Answer from Brent: Sure, check out the AlwaysOn Availability Groups Lessons Learned video at the bottom of that page.
Q: Would you have a single DTC group or multiple groups configured for a 4 instance cluster?
Answer from Kendra: There’s no shortcut here: you have to decide on an instance by instance basis. For each instance you gotta determine how much it uses distributed transactions, and how impacted it might be if DTC were to temporarily be offline. Review Cindy Gross’ information on DTC to find out pros and cons of different approaches to configuring DTC.
SQL Server Clustering with VMware and Hyper-V
Q: Is VMWare HA a good alternative to use instead of a Microsoft Cluster?
Answer from Jeremiah: The HA choice comes down to where you want your HA to be managed. VMware HA pushes the high availability question out of the SQL Server realm and into the VMware infrastructure. More than anything else, this is a business decision – just be sure you’re happy with the decision of which team is managing your uptime.
Q: When using a virtualized active/passive 2008R2 cluster with underlying iSCSI storage can the nodes by on different hosts or is FoE needed to have nodes on different hosts?
Answer from Brent: Check out VMware’s knowledge base article on Microsoft cluster support. It lays out your options for iSCSI, FC, FCoE, and more, and separates them by shared-disk clustering versus non-shared-disk (AlwaysOn Availability Groups).
Q: Any thoughts on implementing AlwaysOn in conjunction with a virtual SQL environment using VMWare HA/ Site Recovery Manager (SRM)?
Answer from Kendra: With this level of complexity, when things get tricky it’s incredi-hard to sort out. You gotta have a rockstar team with great processes and communication skills to handle problems as they arise– and you are going to hit problems.
Even if you have the rockstar team, you want to first ask if there’s a simpler way to meet your requirements with a less risky cocktail of technologies. If you rush into what you describe, you’ll find that your high availability solution becomes your primary cause of downtime.
Shared Storage for Clusters
Q: Was reading a great article from Brent on SQLIO. How does this work on a SQL Cluster?
Answer from Kendra: You run SQLIO against the storage (not the SQL Server instance) so it works the exact same way.
Q: After Setting up The Cluster and adding the various CLUSTER DATA Drives how can I add additional Drives after gaining new internal storage?
Answer from Kendra: Before you touch production, make sure you’ve got a lab environment. If you don’t, check out the link above on how to build one. The exact steps to do this are going to vary depending on your version of Windows, your version of SQL Server, and exactly what storage you’re talking about.
For new shared storage on Sever 2008 or later, the basic process is presenting the storage to all of the nodes, bringing the drive online on one node, creating a volume, adding the disk in the failover cluster, and then adjusting dependencies in the cluster as needed. (Dependencies can be adjusted online in SQL Server 2008 and later).
If you have new non-shared storage that you want to use under tempdb (such as SSDs), you’ve got to make sure that every node in the cluster has the drives for tempdb online / volumed/ formatted/ and configured identically, and then you can move tempdb files over to it. You will need to restart SQL Sever to make modified tempdb files recognize the new paths.
Sharding and Mirroring Questions
Q: I have a peer to peer replication with 3 nodes (all bidirectional). Very beneficial but a big pain to maintain. Is that what the industry feels?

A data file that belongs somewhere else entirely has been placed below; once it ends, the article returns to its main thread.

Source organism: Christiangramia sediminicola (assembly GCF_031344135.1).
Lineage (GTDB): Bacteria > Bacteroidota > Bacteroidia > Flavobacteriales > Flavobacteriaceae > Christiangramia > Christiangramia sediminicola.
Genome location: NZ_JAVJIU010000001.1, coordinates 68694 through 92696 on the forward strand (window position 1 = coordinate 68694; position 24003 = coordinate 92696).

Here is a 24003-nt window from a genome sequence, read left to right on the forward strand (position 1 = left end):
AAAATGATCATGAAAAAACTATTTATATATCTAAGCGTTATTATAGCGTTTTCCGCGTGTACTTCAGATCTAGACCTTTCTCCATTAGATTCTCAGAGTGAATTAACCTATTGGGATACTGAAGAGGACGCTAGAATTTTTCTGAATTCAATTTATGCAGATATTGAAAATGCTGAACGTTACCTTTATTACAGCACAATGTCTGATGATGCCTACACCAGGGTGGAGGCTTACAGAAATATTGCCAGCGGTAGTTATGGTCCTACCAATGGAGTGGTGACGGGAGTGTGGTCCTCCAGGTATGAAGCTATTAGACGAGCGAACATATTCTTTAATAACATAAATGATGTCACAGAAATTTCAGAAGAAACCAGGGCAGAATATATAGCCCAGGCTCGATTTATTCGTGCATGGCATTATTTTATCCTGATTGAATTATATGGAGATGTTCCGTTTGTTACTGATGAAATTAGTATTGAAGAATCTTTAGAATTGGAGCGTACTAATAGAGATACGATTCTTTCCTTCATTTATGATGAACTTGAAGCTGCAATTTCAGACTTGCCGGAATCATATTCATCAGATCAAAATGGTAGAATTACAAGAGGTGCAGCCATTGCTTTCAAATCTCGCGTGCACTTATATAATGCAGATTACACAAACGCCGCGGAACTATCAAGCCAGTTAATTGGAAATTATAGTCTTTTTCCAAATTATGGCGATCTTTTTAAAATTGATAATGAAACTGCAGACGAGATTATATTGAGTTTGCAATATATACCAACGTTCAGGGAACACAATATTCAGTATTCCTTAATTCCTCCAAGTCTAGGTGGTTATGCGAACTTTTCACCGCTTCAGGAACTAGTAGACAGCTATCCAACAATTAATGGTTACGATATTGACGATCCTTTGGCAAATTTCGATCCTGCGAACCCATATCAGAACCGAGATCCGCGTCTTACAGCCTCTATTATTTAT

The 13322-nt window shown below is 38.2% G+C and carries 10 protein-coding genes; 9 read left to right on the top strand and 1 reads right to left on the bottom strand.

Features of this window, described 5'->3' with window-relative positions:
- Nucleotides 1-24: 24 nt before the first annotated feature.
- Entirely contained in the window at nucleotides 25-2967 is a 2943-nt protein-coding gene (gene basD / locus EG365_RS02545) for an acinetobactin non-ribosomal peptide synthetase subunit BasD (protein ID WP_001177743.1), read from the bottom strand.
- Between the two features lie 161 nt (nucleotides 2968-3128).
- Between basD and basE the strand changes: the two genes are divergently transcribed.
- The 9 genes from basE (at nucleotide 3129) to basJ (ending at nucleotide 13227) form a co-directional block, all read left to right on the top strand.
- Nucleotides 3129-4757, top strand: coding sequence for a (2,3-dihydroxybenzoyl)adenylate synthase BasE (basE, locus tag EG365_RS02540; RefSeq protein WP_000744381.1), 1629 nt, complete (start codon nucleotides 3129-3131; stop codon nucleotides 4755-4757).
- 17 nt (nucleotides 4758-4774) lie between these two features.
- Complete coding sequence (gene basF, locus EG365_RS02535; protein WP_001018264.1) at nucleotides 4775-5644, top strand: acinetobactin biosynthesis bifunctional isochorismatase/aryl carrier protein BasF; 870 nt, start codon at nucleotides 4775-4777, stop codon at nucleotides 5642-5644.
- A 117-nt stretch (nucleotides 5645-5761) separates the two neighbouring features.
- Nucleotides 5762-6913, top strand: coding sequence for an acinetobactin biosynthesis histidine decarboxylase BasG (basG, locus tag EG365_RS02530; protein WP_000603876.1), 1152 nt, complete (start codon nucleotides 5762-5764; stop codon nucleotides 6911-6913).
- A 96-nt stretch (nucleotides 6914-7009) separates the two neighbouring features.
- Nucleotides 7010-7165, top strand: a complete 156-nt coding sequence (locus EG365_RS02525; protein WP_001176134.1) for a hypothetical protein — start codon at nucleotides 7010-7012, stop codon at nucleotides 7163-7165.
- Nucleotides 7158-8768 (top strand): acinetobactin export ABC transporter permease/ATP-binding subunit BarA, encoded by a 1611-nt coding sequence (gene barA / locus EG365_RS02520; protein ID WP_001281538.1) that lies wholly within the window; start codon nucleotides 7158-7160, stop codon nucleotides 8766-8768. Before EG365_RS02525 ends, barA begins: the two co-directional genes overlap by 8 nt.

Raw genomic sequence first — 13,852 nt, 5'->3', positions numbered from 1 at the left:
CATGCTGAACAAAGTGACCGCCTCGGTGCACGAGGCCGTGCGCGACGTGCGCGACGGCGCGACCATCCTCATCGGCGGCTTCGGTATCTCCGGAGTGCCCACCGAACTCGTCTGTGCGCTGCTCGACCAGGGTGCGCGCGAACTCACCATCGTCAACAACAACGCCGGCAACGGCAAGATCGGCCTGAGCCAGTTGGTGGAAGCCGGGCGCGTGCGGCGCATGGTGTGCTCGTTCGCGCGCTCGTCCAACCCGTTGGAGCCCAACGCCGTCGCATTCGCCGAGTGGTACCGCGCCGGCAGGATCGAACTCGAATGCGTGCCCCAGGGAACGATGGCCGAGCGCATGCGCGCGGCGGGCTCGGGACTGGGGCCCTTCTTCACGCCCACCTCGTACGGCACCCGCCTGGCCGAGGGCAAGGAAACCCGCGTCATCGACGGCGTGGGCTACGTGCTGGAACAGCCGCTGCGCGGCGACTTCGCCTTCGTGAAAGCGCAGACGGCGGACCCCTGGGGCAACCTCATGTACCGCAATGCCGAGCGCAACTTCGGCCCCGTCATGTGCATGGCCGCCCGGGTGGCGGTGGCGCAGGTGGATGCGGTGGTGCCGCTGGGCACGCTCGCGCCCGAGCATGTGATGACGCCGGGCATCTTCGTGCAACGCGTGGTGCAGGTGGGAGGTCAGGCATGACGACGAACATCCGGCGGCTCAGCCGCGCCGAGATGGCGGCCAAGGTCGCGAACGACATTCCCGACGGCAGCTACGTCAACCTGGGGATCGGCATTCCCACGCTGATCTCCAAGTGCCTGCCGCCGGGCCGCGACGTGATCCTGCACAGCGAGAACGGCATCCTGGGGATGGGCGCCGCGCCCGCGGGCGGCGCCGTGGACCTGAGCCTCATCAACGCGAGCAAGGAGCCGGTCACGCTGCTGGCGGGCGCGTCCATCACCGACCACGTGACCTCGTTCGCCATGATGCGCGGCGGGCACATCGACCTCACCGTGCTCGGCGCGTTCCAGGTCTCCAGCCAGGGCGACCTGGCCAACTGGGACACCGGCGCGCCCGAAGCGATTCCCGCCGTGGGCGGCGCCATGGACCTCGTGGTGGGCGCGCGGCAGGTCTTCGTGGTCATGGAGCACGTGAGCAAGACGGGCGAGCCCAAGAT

Answer from Jeremiah: SQL Server peer-to-peer replication solves a very specific need – the ability to have multiple active SQL Servers where writes can occur and where you can have near real-time updates to the other servers. While peer-to-peer replication meets that need, it has a relatively heavy price tag in terms of DBA expertise, support, and licensing costs. Even experienced teams want to have multiple DBAs on staff to deal with on call rotations and, let’s face it, while peer-to-peer replication hasn’t been deprecated, it’s a difficult feature to work with.
Q: I’ve implemented db sharding on Oracle in several environments. Is there an applicable tech in SQL Server?
Answer from Jeremiah: Sharding is just a buzzword for horizontal partitioning. In a sharded database, either the application or a load balancing router/reverse proxy is aware of the sharding scheme and sends reads and writes to the appropriate server. This can be accomplished with SQL Server, Oracle, MySQL, or even Access. There are no technologies from Microsoft and I’d be wary of anyone attempting to sell something that Just Works® – database sharding is time consuming, requires deep domain knowledge, and adds additional database overhead.
Q: Currently using SQL 2008 Mirroring. Planning a move to 2012. Your thoughts about jumping 2012 and going straight to 2014 Always On technologies?
Jes here. There were no major changes to Database Mirroring in SQL Server 2012, and I don’t foresee any coming in 2014. Eventually – we don’t have a specific version yet – Mirroring will be deprecated. Read our AlwaysOn Availability Groups Checklist to get an idea of the work involved in setting these up – it’s much more complicated than Mirroring – before you decide to jump in.
More Free AlwaysOn and Clustering Training Resources
And if your business needs help deciding which one is right for you, check out our SQL Critical Care® methodology. In just 4 days, we get to the root cause of your availability and performance pains, and we train you how to fix it. Learn more about our SQL Critical Care® now.
Business is booming; the sales team is bringing in more business and the software developers are successfully scaling out at the web server tier. There are signs of pressure on the database tier and you realize that it’s time to scale out. You’re using SQL Server 2012, you need to improve performance, and the first thought that comes to mind is the new hotness: SQL Server AlwaysOn Availability Groups.